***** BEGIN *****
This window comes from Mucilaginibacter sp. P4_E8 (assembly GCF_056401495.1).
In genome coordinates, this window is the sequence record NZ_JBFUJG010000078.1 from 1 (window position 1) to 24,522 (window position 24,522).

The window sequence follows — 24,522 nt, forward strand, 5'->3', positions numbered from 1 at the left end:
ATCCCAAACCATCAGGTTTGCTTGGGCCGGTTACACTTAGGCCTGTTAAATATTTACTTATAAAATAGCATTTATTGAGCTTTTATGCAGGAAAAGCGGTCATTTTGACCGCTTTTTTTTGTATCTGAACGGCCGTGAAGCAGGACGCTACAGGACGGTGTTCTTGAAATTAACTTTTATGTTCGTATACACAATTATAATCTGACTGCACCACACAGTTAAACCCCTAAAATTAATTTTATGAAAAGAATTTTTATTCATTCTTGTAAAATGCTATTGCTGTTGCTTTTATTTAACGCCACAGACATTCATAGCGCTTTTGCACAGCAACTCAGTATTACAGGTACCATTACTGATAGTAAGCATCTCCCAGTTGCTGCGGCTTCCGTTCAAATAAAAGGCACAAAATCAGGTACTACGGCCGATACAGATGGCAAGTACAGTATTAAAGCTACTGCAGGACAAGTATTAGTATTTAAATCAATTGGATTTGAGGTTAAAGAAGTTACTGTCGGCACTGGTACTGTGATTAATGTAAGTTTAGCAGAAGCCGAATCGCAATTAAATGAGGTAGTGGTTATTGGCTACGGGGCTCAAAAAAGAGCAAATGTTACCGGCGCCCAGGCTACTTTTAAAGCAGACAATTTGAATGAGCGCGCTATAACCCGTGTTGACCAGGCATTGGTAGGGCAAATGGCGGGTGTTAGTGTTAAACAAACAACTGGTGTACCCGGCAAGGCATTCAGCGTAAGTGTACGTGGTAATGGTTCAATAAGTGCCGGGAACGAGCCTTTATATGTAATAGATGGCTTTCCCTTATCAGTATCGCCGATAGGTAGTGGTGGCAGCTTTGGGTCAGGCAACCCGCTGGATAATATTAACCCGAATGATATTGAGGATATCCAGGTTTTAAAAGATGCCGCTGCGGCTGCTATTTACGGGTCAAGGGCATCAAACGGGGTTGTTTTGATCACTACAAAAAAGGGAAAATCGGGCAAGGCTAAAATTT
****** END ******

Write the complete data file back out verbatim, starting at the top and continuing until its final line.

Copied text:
This window comes from Mucilaginibacter sp. P4_E8 (assembly GCF_056401495.1).
In genome coordinates, this window is the sequence record NZ_JBFUJG010000078.1 from 1 (window position 1) to 24,522 (window position 24,522).

The window sequence follows — 24,522 nt, forward strand, 5'->3', positions numbered from 1 at the left end:
ATCCCAAACCATCAGGTTTGCTTGGGCCGGTTACACTTAGGCCTGTTAAATATTTACTTATAAAATAGCATTTATTGAGCTTTTATGCAGGAAAAGCGGTCATTTTGACCGCTTTTTTTTGTATCTGAACGGCCGTGAAGCAGGACGCTACAGGACGGTGTTCTTGAAATTAACTTTTATGTTCGTATACACAATTATAATCTGACTGCACCACACAGTTAAACCCCTAAAATTAATTTTATGAAAAGAATTTTTATTCATTCTTGTAAAATGCTATTGCTGTTGCTTTTATTTAACGCCACAGACATTCATAGCGCTTTTGCACAGCAACTCAGTATTACAGGTACCATTACTGATAGTAAGCATCTCCCAGTTGCTGCGGCTTCCGTTCAAATAAAAGGCACAAAATCAGGTACTACGGCCGATACAGATGGCAAGTACAGTATTAAAGCTACTGCAGGACAAGTATTAGTATTTAAATCAATTGGATTTGAGGTTAAAGAAGTTACTGTCGGCACTGGTACTGTGATTAATGTAAGTTTAGCAGAAGCCGAATCGCAATTAAATGAGGTAGTGGTTATTGGCTACGGGGCTCAAAAAAGAGCAAATGTTACCGGCGCCCAGGCTACTTTTAAAGCAGACAATTTGAATGAGCGCGCTATAACCCGTGTTGACCAGGCATTGGTAGGGCAAATGGCGGGTGTTAGTGTTAAACAAACAACTGGTGTACCCGGCAAGGCATTCAGCGTAAGTGTACGTGGTAATGGTTCAATAAGTGCCGGGAACGAGCCTTTATATGTAATAGATGGCTTTCCCTTATCAGTATCGCCGATAGGTAGTGGTGGCAGCTTTGGGTCAGGCAACCCGCTGGATAATATTAACCCGAATGATATTGAGGATATCCAGGTTTTAAAAGATGCCGCTGCGGCTGCTATTTACGGGTCAAGGGCATCAAACGGGGTTGTTTTGATCACTACAAAAAAGGGAAAATCGGGCAAGGCTAAAATTT